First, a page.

Nonetheless, findings regarding metabolite concentrations in the brains of MA users remain inconsistent. In a 1H-MRS study of 29 patients with MA addiction and 45 healthy controls, Crocker et al. discovered that patients of the MA group exhibited decreased levels of glutamate (49, 50). In contrast to our findings, one previous study involving 44 adolescent MA users and 53 healthy adolescents reported that NAA levels were lower in the anterior cingulate cortex of teenagers in the MA group. Such differences may be due to differences in participant characteristics. Naaijen et al. (51) discovered that glutamate + glutamine (glx) signals were decreased in the anterior cingulate cortex of pediatric patients with autism spectrum disorders (ASD) and attention deficit hyperactivity disorder (ADHD). However, Glx signals were lower in adults with ASD and ADHD, indicating that neurodevelopmental changes in prefrontal glutamate concentration occur throughout the life cycle. Ernst and Chang reported that short-term abstinence from MA use is associated with dynamic abnormalities in glx levels (52), suggesting that normalization of Glx levels may reduce cravings for MA.
Our findings indicated that glutamate concentrations and glutamate-to-creatine ratios were significantly higher in patients with MA use disorders than in controls, and that absolute glutamate concentrations were correlated with the duration of MA use. Such findings may aid in the development of objective biological markers for evaluating/monitor disease status and treatment efficacy in patients with MA dependence.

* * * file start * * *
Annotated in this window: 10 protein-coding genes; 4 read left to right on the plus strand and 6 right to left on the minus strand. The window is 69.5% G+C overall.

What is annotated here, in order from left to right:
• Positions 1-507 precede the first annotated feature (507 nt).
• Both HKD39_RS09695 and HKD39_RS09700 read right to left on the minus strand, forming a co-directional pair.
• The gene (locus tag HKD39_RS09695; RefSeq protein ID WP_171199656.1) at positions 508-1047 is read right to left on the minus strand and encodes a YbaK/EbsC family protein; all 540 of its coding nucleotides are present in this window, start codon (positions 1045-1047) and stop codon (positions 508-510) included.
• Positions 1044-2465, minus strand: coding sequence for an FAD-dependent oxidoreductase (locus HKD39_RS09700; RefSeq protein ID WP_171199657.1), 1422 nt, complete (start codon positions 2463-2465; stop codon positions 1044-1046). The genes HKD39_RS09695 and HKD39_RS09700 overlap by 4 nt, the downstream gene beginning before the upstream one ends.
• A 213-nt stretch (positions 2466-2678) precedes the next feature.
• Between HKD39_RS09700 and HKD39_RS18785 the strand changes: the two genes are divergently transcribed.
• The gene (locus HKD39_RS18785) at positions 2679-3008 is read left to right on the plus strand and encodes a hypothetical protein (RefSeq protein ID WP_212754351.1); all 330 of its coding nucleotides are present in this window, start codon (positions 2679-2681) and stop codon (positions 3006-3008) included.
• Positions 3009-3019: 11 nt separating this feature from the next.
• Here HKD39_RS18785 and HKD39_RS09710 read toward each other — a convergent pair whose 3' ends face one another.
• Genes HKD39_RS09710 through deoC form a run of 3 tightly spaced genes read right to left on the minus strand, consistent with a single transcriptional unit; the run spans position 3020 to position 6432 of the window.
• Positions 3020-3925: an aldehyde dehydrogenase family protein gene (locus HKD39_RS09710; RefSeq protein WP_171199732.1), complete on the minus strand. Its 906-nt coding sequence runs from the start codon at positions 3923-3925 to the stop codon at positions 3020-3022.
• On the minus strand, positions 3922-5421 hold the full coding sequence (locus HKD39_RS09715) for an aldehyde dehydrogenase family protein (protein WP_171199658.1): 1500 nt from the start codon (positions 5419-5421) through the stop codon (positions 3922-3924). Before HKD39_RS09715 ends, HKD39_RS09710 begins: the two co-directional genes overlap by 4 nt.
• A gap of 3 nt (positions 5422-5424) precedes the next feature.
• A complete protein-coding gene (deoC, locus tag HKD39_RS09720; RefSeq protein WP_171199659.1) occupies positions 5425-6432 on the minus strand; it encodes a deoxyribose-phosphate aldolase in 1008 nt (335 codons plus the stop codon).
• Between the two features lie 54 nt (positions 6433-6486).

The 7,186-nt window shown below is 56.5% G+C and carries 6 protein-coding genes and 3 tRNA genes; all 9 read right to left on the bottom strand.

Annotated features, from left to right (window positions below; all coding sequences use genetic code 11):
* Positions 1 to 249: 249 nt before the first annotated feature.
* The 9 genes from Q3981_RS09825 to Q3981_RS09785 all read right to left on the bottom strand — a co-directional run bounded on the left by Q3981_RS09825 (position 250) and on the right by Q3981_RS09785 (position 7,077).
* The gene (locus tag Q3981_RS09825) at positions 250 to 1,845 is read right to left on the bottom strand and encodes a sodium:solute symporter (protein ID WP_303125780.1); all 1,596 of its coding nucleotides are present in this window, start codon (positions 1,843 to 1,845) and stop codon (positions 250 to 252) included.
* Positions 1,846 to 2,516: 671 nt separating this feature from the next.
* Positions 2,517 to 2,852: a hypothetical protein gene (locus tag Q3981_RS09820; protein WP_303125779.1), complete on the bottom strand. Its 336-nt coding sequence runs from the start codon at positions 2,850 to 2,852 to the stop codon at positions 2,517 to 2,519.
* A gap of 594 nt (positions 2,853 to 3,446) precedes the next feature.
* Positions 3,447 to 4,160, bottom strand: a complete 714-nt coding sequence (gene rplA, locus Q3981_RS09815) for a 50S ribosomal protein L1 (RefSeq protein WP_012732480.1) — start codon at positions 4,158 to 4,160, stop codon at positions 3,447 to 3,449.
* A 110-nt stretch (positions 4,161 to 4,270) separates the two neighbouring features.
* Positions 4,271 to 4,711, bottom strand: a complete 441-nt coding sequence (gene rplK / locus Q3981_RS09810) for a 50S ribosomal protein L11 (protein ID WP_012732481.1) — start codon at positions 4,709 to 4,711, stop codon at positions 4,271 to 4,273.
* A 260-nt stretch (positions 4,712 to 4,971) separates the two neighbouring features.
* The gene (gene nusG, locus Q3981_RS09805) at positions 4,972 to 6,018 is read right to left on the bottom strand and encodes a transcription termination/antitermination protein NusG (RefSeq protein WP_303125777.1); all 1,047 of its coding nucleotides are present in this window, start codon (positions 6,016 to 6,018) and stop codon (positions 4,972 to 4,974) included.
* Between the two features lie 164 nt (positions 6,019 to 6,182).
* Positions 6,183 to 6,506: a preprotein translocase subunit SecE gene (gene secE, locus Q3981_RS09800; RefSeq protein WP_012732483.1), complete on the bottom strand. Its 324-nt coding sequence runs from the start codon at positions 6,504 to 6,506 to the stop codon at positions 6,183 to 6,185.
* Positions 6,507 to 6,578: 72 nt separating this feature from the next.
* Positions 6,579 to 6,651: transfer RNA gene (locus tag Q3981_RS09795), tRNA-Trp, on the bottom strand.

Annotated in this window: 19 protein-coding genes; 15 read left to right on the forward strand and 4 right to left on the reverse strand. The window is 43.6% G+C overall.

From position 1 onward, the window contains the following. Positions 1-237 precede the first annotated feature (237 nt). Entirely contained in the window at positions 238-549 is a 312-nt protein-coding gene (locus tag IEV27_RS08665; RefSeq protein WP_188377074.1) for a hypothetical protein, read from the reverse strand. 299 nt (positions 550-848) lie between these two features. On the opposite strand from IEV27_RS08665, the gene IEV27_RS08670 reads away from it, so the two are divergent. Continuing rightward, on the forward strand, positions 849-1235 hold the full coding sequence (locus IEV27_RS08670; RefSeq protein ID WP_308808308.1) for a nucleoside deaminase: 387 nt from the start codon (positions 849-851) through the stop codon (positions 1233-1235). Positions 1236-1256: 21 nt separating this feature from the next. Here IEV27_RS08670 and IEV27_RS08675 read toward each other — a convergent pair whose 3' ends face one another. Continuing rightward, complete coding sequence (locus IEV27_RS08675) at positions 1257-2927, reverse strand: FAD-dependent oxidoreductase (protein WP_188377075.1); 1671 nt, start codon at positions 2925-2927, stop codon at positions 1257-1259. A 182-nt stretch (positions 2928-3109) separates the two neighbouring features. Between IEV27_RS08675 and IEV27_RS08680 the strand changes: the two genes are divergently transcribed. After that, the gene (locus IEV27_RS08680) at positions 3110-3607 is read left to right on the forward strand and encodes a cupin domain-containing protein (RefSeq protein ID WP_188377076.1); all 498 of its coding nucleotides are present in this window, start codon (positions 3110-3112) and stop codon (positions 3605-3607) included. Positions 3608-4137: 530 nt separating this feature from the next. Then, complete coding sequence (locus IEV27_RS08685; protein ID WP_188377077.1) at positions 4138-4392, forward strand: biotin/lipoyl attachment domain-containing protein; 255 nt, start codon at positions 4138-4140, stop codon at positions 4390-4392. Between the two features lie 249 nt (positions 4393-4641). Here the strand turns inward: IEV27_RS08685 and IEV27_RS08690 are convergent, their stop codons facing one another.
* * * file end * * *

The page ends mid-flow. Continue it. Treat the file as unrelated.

Data Availability Statement
The raw data supporting the conclusions of this manuscript will be made available by the authors, without undue reservation, to any qualified researcher.
WY and RY designed the study. JiL and LH conducted the assessments. JZ conducted behavioral and imaging analyses. JuL modified the manuscript and supervised the study. WY wrote the first draft and all authors provided input to the final version of the manuscript.
This study was funded by the National Key Research and Development Program of China, 2016YFC0107104 and the National Natural Science Foundation of China (No. 81671671). This work was partly funded by the National Key Research and Development Program of China (Grant number: 2016YFC0800908).
Conflict of Interest Statement
The authors declare that the research was conducted in the absence of any commercial or financial relationships that could be construed as a potential conflict of interest.
The authors express their appreciation to their patients and volunteers for participating in this study.
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Keywords: glutamate, magnetic resonance spectroscopy, substance use disorders, neural circuits, neurotransmitters, methamphetamine, addiction
Citation: Yang W, Yang R, Luo J, He L, Liu J and Zhang J (2018) Increased Absolute Glutamate Concentrations and Glutamate-to-Creatine Ratios in Patients With Methamphetamine Use Disorders. Front. Psychiatry 9:368. doi: 10.3389/fpsyt.2018.00368
Received: 27 May 2018; Accepted: 24 July 2018;
Published: 31 August 2018.
Edited by:Feng Liu, Tianjin Medical University General Hospital, China
Reviewed by:Zhifeng Kou, Wayne State University, United States
Gabriele Ende, Zentralinstitut für Seelische Gesundheit (ZI), Germany
Jiawen Zhang, Huashan Hospital Affiliated to Fudan University, China